After The Hurricane, Enduring Pain

Hurricane Maria’s Official Death Toll In Puerto Rico Now Stands At Nearly 3,000

A man looks at hundreds of shoes displayed in memory of those killed by Hurricane Maria in front of the Puerto Rican Capitol in San Juan in June 2018. (Ricardo Arduengo/AFP/Getty Images)

Nearly 3,000 Puerto Ricans died as a result of the devastation caused by Hurricane Maria last year, a number that dwarfs the government’s initial tally of 64, according to a report commissioned by Puerto Rican officials and released Tuesday.

Gov. Ricardo Rosselló, who asked for the research following criticism of the American territory’s low death count, said his government accepts the new numbers and wants to learn from the crisis.

“The magnitude of the catastrophe was without precedent in Puerto Rico and there was certainly disagreement with the total number,” Rosselló said at a press conference. The report was completed by researchers at the George Washington University’s Milken Institute School of Public Health who examined death records for six months after the storm and attributed 2,975 deaths to the disaster.

In comparison, Hurricane Katrina, which is one of the deadliest storms in U.S. history, killed more than 1,800 people.

Hurricane Maria barreled into Puerto Rico Sept. 20 as a Category 4 storm. Destruction was widespread, severely crippling the island. Both the electrical and water systems were knocked out in some areas for months. Hospitals and other public health services were damaged, doctors’ offices lost power and often remained closed and medical supplies were difficult to find.

Health advocates scoffed at the government’s initial death toll and said many people died after the storm because they lacked medicine, couldn’t get adequate medical treatment or had chronic diseases that were aggravated by the post-storm conditions.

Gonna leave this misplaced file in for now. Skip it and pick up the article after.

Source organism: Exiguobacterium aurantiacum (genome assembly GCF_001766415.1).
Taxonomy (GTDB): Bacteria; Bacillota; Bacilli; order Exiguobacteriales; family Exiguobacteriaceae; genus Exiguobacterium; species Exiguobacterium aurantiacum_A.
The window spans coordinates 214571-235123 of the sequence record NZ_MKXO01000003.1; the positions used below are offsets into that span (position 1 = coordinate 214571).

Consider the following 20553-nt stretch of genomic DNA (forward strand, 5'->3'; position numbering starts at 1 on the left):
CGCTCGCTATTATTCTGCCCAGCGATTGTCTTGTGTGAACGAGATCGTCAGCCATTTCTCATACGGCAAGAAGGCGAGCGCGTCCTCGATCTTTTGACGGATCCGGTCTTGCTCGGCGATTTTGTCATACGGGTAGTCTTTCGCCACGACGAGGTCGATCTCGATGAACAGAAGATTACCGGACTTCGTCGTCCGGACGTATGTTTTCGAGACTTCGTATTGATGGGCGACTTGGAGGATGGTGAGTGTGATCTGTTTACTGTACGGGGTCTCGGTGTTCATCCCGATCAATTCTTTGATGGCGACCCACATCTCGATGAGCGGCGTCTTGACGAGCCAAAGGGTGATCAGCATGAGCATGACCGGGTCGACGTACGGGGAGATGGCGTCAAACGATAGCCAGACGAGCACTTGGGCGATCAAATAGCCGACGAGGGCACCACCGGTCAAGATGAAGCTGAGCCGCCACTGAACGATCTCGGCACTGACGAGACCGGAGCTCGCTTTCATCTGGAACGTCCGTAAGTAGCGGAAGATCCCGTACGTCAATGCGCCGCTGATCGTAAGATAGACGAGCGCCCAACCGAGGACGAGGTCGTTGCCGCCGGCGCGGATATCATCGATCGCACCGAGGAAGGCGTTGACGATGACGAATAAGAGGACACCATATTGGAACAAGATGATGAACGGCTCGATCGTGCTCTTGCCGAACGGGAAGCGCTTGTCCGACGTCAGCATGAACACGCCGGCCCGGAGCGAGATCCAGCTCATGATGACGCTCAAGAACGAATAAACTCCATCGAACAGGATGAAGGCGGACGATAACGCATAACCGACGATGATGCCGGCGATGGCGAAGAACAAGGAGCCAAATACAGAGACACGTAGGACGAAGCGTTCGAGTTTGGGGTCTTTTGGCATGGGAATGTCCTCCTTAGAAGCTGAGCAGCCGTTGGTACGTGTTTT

The official government estimate of 64 deaths was low because it counted only those directly attributable to the storm, such as drowning deaths or injuries caused when buildings collapsed, according to the report. The George Washington researchers instead inspected death certificates and other records, and they calculated the excess deaths by comparing historical death rates to the actual number of people who perished.

In addition, the GW researchers analyzed death statistics for age groups, gender and geography.

“I would say this is a study that can provide everybody a sense of security that, yes, this is a number that you can use as a reference for the future,” said Carlos Santos-Burgoa, principal investigator and professor of global health at GW’s  school of public health.

According to the study, the number of excess deaths is 22 percent higher than what would be expected had the hurricane not hit the island. The risk of dying for men over the age of 65 was 35 percent higher than the baseline, and it remained elevated through the end of the study. And people living in poorer areas were 45 percent more likely to die.